Qualcomm on Monday once again extended its deadline for the completion of NXP Semiconductors acquisition which is still pending regulatory approval from China's antitrust watchdog, having moved the new expiry date of its recently revised offer to Friday, March 9. The $44 billion takeover has been in the making since late 2016, with that prolonged process recently leading Qualcomm to upping its bid by fifteen-percent due to NXP's improved performance over the same period. The San Diego, California-based chipmaker also hit back at its suitor Broadcom who criticized the delay of Qualcomm's annual shareholder meeting which was scheduled to take place tomorrow but ended up being pushed back by at least a month at a direct request of the U.S. Treasury's national security panel.
Broadcom said the decision of the government's Committee on Foreign Investment in the United States came as a surprise and Qualcomm never disclosed it communicated with the panel during their talks, adding that it also wasn't fully transparent with investors by omitting that correspondence. Qualcomm dismissed those allegations, stating that CFIUS is an independent agency with jurisdiction over the matter with whom Broadcom itself has been communicating "for weeks," adding that the company's claim that it wasn't aware of the panel's interest in the case "has no basis in fact." The tensions between the duo are likely to continue increasing moving forward as the delayed shareholder meeting was meant to set the stage for Broadcom's attempted coup of Qualcomm's board, with the Singapore-based tech giant seeking to install six of its own nominees to the chipmaker's management and hence win a majority vote to go through with the proposed $117 billion merger.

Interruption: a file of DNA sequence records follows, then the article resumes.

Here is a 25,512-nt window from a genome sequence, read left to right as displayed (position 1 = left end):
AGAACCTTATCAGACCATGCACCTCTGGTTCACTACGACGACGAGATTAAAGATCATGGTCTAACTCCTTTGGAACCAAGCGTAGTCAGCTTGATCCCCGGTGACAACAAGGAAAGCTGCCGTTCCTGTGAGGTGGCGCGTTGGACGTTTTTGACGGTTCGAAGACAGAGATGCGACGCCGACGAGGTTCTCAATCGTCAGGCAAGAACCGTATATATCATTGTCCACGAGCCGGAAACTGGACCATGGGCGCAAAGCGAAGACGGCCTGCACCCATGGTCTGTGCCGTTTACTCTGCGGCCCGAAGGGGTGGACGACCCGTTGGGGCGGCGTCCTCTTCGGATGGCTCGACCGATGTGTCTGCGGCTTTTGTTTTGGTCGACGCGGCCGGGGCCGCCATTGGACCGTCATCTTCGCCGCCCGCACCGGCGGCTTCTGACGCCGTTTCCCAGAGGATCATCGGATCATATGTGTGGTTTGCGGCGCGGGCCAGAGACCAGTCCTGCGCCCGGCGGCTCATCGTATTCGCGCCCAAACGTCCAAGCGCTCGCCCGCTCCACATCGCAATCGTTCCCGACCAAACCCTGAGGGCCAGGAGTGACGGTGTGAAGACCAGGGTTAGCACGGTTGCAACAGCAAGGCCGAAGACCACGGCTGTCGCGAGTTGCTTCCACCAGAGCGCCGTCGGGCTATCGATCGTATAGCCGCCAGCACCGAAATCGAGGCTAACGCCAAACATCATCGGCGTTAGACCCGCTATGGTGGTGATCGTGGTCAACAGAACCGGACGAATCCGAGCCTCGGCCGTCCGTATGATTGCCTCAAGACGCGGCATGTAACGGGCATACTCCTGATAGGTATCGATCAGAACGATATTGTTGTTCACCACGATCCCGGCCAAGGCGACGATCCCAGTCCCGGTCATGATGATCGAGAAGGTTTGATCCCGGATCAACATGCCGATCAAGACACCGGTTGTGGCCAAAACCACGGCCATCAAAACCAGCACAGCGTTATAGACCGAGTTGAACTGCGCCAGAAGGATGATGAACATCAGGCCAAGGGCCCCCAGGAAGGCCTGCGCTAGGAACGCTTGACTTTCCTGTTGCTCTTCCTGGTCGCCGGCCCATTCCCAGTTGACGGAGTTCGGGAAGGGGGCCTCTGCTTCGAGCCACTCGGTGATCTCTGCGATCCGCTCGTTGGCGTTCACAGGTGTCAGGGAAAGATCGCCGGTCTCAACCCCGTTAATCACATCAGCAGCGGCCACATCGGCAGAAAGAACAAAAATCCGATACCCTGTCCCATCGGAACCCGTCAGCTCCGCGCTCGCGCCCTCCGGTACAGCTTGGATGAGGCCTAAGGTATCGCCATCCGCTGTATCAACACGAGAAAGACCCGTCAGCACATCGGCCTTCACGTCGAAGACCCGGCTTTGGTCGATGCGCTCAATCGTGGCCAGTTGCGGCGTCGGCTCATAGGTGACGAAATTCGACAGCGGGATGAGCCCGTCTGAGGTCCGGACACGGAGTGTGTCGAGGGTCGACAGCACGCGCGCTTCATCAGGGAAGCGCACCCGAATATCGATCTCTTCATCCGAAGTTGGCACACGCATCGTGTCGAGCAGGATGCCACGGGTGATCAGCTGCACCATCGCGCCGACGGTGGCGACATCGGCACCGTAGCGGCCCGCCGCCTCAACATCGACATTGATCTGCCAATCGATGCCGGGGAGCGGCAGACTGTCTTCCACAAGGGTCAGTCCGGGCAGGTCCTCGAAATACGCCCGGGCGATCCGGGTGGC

Despite offering the largest consolidation in the tech industry's history, Broadcom's proposal was repeatedly snubbed by Qualcomm even before being lowered by $4 billion in response to the strengthened NXP bid. The American company still believes the proposal materially undervalues its business by a significant margin, largely because of the temporary antitrust issues encountered by its licensing division in recent years which masked its long-term prospects. The firm is now expected to use the extra time until the shareholder meeting to work on resolving its licensing differences with Apple and wrapping up the NXP bid in order to convince more investors it's better off on its own.